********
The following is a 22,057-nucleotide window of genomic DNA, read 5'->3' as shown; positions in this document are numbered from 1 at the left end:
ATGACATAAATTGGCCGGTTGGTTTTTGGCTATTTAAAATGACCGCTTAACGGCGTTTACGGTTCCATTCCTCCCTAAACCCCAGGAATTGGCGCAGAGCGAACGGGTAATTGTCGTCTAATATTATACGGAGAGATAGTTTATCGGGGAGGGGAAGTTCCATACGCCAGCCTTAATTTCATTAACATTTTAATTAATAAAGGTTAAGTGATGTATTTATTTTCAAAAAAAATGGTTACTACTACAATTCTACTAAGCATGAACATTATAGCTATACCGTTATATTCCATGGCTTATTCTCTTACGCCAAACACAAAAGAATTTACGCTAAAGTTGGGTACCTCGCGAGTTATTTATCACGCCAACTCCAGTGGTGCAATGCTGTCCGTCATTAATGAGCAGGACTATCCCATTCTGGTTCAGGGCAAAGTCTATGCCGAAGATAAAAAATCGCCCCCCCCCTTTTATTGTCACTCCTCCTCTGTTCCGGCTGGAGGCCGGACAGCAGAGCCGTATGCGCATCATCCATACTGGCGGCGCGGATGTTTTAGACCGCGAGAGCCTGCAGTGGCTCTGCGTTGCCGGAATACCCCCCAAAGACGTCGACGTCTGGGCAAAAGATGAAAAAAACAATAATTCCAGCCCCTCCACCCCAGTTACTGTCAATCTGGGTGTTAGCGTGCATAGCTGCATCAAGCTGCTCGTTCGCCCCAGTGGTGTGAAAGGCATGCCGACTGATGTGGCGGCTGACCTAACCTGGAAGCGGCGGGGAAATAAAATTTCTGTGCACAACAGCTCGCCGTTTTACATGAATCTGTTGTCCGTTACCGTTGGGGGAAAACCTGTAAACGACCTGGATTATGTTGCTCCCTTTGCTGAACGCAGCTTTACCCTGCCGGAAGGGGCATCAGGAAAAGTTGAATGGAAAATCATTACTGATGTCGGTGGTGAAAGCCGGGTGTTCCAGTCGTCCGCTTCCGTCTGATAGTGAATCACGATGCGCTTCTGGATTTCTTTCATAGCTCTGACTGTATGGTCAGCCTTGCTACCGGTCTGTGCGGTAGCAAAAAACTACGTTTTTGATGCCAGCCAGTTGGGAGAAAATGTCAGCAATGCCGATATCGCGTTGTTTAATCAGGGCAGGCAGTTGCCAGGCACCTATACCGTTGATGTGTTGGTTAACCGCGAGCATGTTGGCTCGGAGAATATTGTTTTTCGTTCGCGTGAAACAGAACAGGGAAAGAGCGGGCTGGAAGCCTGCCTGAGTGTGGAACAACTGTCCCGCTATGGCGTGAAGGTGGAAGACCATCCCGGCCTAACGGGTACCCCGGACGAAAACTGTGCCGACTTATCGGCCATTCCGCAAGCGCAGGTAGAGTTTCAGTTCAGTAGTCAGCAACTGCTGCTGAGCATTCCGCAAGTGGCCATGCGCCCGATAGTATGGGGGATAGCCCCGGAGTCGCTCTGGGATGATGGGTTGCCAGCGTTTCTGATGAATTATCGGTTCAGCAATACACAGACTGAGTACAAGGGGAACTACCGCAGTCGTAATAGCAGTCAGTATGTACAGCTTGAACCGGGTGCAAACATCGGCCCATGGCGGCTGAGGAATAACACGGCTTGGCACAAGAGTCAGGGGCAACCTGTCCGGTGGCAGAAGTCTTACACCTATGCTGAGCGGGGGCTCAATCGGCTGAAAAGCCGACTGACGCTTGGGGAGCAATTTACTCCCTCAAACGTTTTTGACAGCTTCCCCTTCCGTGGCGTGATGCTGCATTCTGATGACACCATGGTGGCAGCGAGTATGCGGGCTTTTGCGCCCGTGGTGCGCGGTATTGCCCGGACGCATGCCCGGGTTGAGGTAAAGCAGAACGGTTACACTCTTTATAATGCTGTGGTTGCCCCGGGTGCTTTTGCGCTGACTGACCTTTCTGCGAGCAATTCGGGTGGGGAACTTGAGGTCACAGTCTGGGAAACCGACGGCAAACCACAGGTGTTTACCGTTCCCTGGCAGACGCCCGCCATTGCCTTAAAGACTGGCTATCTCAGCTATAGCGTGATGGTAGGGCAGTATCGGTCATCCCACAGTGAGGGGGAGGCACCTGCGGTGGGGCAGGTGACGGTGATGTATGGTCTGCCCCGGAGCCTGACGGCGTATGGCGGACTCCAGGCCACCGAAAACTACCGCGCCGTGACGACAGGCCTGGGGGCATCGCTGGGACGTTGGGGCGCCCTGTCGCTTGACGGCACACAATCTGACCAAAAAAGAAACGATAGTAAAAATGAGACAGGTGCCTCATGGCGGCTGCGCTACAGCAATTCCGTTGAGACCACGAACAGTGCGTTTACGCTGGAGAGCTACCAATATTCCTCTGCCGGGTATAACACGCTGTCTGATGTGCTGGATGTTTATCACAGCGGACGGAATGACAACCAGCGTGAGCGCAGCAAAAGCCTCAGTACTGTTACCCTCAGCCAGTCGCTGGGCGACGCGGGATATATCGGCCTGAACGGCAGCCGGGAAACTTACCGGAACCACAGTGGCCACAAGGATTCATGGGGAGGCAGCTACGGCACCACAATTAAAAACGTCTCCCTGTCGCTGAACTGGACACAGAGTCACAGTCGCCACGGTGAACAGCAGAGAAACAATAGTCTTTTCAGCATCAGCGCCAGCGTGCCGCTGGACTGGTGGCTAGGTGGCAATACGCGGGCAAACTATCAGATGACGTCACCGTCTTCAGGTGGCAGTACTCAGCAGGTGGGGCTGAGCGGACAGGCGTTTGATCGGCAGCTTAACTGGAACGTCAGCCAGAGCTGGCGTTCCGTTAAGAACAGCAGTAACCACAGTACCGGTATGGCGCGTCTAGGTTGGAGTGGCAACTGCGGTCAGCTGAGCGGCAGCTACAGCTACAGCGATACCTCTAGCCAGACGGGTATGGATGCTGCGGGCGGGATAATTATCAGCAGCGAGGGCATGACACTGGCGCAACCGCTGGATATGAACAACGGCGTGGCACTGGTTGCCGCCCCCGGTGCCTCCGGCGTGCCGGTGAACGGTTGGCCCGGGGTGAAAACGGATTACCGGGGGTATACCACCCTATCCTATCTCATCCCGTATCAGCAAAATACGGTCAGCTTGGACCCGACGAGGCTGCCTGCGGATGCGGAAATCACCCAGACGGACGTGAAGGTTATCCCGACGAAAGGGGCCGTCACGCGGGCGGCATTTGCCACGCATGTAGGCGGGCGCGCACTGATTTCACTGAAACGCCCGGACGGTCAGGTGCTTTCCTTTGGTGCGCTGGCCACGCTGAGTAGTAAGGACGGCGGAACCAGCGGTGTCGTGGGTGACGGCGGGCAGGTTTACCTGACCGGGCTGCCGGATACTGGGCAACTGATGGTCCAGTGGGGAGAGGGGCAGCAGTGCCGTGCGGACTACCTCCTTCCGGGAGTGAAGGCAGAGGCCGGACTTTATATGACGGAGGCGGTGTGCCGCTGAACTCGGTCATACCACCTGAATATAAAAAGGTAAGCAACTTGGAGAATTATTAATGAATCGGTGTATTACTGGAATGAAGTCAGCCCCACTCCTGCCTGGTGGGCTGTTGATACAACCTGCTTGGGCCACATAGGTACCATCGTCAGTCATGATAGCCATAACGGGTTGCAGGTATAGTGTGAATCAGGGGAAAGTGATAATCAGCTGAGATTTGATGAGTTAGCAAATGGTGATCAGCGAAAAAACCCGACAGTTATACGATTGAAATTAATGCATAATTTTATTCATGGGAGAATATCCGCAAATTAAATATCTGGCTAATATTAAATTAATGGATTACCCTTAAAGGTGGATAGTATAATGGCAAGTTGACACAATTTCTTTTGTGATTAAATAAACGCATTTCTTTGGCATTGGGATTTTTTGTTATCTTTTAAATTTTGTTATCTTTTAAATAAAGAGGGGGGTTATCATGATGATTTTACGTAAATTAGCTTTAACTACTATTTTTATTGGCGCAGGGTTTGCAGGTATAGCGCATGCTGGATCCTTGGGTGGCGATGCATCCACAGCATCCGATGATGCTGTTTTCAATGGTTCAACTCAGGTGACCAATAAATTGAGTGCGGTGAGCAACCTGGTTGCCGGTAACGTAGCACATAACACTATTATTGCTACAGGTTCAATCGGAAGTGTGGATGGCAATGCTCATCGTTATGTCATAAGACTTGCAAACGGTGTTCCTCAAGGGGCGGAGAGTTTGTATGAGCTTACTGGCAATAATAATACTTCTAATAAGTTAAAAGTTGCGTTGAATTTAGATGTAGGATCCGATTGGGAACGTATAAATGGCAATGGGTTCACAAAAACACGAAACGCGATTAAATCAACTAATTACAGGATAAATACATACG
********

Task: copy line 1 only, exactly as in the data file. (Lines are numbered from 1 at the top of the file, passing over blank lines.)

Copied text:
The following is a 22,057-nucleotide window of genomic DNA, read 5'->3' as shown; positions in this document are numbered from 1 at the left end: